In "Slouching Toward Bethlehem", after Wesley found out he had been "played" by Lilah, he angrily went to her apartment to confront her. (The only time the audience was aware that he visited her place.) Right away, he was set up to be the dominant one, since he was in the aggressor mode. Lilah was all cool, composed and logical, and appeared to immediately take on the dominant position. Wesley was the angry party and did his best to re-assert his dominance, (while appearing to be submissive by leaning up against some unknown piece of furniture while Lilah held her ground). He seemed to temporarily lose out as Lilah was able to skillfully come up with valid counterarguments to every accusation he could come up with. Lilah appeared to deliver the coup de grace when she proclaimed, "If I thought you'd ever trust me, I would've never played you like that."

Match over? Not quite yet. Wesley, in appearing to accept his submissive status, and still leaning back (where he was at a lower level than if he was standing straight), looked at her with confusion, love and reproach, and said in that soft, husky voice of his, "It's never simple, is it?"

Lilah, looked at him for a brief moment with a look of utter triumph. However her eyes quickly morphed into a mixture of worry and regret, as though she was thinking to herself, "Shit, I think I just blew it with Wes." As what happened in quite a few of their scenes together, either Wesley or Lilah became the dominant power simply by voluntarily taking on the submissive position.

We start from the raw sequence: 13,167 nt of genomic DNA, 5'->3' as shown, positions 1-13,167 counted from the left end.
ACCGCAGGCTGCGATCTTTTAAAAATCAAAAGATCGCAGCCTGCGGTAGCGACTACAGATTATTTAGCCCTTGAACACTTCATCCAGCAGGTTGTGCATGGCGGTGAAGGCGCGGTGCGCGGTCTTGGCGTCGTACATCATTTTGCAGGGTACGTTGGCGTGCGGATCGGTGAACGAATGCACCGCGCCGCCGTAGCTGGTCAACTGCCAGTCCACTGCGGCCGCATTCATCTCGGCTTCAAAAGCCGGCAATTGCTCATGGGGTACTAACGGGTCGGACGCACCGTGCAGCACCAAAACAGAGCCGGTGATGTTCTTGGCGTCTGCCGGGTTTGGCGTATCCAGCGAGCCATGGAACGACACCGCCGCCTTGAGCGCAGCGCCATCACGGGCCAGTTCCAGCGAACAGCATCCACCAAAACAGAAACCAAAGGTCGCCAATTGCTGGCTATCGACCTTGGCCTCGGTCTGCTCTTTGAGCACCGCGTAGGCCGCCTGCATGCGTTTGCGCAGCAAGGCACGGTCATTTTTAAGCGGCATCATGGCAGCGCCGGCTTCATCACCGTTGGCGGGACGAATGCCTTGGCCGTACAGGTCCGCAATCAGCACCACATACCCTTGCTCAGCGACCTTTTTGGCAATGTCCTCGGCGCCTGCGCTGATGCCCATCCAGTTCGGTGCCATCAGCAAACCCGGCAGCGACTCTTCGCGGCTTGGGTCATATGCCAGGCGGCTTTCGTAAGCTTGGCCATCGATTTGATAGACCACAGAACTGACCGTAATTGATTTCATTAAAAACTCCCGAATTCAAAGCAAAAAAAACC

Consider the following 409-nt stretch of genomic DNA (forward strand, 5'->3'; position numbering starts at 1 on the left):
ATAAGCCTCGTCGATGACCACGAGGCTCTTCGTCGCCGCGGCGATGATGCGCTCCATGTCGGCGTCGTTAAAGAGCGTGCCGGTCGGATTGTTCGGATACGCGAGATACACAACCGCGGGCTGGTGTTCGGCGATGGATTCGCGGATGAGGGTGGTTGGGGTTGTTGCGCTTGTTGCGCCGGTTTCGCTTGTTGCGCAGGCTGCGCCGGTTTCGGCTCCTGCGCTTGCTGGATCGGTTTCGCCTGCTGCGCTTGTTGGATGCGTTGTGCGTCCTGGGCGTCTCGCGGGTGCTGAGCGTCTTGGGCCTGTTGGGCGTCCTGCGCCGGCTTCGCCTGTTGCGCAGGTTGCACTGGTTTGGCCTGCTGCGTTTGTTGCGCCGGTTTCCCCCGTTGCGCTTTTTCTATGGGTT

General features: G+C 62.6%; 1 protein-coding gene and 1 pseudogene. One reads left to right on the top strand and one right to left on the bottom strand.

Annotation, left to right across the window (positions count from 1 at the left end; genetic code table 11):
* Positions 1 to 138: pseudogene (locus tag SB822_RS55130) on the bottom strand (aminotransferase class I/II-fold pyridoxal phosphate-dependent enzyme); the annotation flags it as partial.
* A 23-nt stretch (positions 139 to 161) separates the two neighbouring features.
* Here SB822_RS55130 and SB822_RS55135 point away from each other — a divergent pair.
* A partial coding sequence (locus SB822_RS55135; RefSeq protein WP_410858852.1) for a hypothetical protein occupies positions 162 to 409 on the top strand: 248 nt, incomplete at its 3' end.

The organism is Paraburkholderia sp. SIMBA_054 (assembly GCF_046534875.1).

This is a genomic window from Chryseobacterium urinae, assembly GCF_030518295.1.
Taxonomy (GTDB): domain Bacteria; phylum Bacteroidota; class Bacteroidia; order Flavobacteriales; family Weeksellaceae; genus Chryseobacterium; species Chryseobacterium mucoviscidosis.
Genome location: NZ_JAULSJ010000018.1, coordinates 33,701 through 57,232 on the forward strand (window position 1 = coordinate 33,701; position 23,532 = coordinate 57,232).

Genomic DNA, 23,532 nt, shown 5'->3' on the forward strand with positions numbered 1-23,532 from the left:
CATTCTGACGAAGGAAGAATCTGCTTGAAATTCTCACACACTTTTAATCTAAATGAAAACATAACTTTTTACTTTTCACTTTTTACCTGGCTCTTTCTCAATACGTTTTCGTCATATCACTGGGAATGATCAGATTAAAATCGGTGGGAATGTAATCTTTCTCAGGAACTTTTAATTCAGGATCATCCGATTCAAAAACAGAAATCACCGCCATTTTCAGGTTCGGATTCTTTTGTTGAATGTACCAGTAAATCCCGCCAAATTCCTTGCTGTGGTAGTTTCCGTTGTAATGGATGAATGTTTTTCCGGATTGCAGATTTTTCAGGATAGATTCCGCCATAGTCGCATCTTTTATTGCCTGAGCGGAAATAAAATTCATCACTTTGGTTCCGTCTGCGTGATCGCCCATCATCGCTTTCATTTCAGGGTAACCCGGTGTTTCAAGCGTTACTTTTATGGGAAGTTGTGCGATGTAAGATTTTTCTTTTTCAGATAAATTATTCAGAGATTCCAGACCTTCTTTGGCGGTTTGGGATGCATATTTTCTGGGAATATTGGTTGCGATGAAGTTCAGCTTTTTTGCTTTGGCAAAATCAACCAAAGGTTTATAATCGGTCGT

In the very next episode Lilah tried to "bribe" Wesley with the expensive gift while Wesley cheated me out of what promised to be a particularly steamy love scene with her as he scampered off to see Fred's lecture. Lilah tried to keep the relationship going throughout the rest of Season 4, but no matter how hard she tried, and no matter how hard she tried to re-assert her dominance, Wesley was in complete control from therein out.

The steamy love scenes were filled with these fluctuations of power, as witnessed in "Ground State" where the two were engaged in heavy, panting foreplay around Wesley's apartment, passionately flinging each other around on the furniture and the floor. (As a side note, for whatever reason, most of the acting in this scene did very little for me, except for at the very end.) The dialogue was a delicious hodgepodge of each trying to outdo each other for domination. Towards the end, Lilah was on the floor, with Wesley on top. Wesley told Lilah to "shut up" about her evil plans. Lilah said, challengingly, "Make me!" Wes said nothing, but raised his eyebrows, then lowered himself down the length of her body, out of view of the camera. Lilah suddenly started laughing in delight, since Wesley was obviously performing oral sex on her.